When Russell Martin swapped MK Dons for south Wales at the tail end of pre-season, the Dons went from everybody’s promotion dark horses to the unknown entities of League One.
An equally unknown entity in the form of Liam Manning was chosen as Martin’s replacement, though the role reflected the modern switch from manager to head coach, the first appointment of its type in MK’s short history.
Just five months into his tenure, Manning’s name is another already being linked with the higher echelons of English football, such has been the ease with which he has taken to working in the EFL. Unlike his predecessor Martin, who had a largely successful EFL and Premier League career culminating in his playing days at stadium:mk before moving into the dugout, Manning has barely a playing career to speak of. Five years were shared almost equally in the youth academies of Norwich and then Ipswich without a senior appearance to his name before the midfielder pursued a career in non-league.
This is the 21st century though, when successful playing careers are no longer directly linked with an ability to coach and manage. Having honed his skills working with youngsters for four years at the helm of West Ham’s under-23 side, playing a big role in bringing Declan Rice through to the first team at the London Stadium, Manning had to look abroad for his first taste of senior football management.
Much like Brighton chief Graham Potter, whose work with Swedish outfit Ostersunds brought his abilities to mainstream attention, Manning excelled within the City Football Group, working briefly as a Director of Coaching with New York City FC and then academy director before moving within the group to Belgium and First Division B side Lommel SK. The ninth club in the Manchester City family, success had not come easy to Lommel. Bottom of the table upon Manning’s arrival, they finished third in his only season at the club.
The second tier of Belgian football may not scream out as an obvious breeding ground, but football is football at any level in any country. There are different tests in brighter lights, but it can take just as much skill, determination and talent to succeed in the lower divisions of central European football as it does right at the top of the game.
With MK Dons having backed Martin through the summer with a series of smart acquisitions including Mo Eisa, Scott Twine and Max Watters to suit his demands for an intense, possession-based style of play which brought headlines last season for involving goalkeepers so much in build-up play that Ederson would blush, the Buckinghamshire club’s hierarchy knew they could not afford to rip up the blueprint.
Hiring an individual who could continue the work Martin had begun was far more important than hiring a well-known name. And while Martin had been a better-known name, he had proven that a managerial novice could prove to be a success. Despite being unknown to almost everybody prior to his arrival, Manning was at least coming with some proven pedigree in management.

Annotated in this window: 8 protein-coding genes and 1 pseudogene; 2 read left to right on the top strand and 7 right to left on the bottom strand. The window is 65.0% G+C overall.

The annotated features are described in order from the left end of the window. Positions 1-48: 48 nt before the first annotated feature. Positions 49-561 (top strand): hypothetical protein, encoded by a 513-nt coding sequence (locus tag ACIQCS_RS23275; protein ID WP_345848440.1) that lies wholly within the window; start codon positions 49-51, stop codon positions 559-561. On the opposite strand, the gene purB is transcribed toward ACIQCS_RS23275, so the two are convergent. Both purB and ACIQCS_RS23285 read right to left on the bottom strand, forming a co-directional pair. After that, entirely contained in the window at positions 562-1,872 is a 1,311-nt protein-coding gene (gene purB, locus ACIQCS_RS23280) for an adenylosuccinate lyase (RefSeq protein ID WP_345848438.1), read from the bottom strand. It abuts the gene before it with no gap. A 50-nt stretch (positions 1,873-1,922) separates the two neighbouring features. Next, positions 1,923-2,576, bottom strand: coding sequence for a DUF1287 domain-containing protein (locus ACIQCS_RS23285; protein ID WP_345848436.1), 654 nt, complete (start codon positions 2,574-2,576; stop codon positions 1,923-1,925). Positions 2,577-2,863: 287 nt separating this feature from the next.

Almost everything since has proven it to be one of the managerial masterstrokes of the season, all the more impressive considering Martin swapped MK Dons for Swansea the week before the EFL season began.
They are the newest club in the EFL, and their position as pantomime villains is well-established, but there are few clubs at this level who are more sure of their identity right now than MK Dons. Having a head coach and sporting director duality helps, and Liam Sweeting has proven his dues since taking to the latter role in May 2021. The director of football role is still being perfected in England, but MK are further ahead than most despite it being a relatively new post in their own set-up.
It is why Wolves saw fit to recall winger Theo Corbeanu from a season-long loan at Sheffield Wednesday before sending him back out almost immediately to MK Dons, seeing them as a much more beneficial destination for Corbeanu’s development. As such, the youngster marked his debut at Portsmouth with a well-taken goal which proved decisive in yet another MK victory this campaign.
Similarly, the departure of goalkeeper Andrew Fisher to link up with Martin at Swansea could have proven disastrous, but within 24 hours the club had a replacement with the loan arrival of Jamie Cumming from Chelsea, who had impressed with Gillingham in the first half of the campaign.
That Wolves and Chelsea both saw fit to halt relatively successful loan spells to see them spend the rest of the campaign with Manning’s side speaks volumes as to how the club within the game. Their birth may have been coldly manufactured, but they are a beacon of how to run a successful club after one too many missteps in the last decade and a half.
There is a feeling that the top four clubs in League One – Wycombe, Sunderland, Rotherham and Wigan – are neck and neck for the two automatic promotion spots back to the Championship. After them, and only a couple of points behind, are MK Dons and Liam Manning, looking every bit as capable of claiming a place in the second tier.
With the way the club operates, and the long-term vision being employed over the short-term gambles some of their rivals are taking, it can be a case of if not this season, then next, or the one after that. It may be too hard a pill for some to swallow and admit, but more clubs should be like MK Dons.
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